For instance back in 1911 when naturalists were puzzling over the limits to the Nightingale population one study (Ticehurst, N.F. & Jourdain, F.C.R. 1911. On the distribution of the Nightingale during the breeding season in Great Britain. Br. Birds 5: 2–12) reported that:
‘Mr. D’Urban also suggests that the presence or absence of the wood-ant (Formica rufa), on the pupae of which the young are largely fed, and the abundance of whortle-berries, particularly in the oak-copses of the Teign, also have some bearing on the Nightingale’s distribution in Devonshire’.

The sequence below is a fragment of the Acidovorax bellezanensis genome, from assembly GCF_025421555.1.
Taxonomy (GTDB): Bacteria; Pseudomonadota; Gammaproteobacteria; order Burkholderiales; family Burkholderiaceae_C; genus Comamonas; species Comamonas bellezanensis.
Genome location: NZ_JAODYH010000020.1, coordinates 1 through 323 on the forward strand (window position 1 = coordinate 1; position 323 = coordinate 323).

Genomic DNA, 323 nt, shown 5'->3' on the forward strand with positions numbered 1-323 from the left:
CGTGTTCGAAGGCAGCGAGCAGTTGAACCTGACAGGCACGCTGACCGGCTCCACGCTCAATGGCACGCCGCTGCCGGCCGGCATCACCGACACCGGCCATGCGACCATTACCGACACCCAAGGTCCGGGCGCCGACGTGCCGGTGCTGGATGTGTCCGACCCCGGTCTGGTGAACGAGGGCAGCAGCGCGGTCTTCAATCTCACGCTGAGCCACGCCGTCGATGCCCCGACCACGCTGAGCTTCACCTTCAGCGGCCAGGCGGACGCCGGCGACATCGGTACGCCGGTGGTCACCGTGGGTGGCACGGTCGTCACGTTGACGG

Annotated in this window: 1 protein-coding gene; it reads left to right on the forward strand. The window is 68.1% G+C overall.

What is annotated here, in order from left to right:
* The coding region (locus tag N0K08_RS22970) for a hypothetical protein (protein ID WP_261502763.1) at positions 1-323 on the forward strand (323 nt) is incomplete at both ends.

This particular ant (large and juicy) was also widely used to feed captive Nightingales, popular as cage birds in Victorian times (disastrously, nearly all died quite soon) and as bait to catch them.
An even earlier study CURIOUS FACTS IN THE HISTORY OF INSECTS; INCLUDING SPIDERS AND SCORPIONS described in 1865 how they were collected in Germany and Switzerland: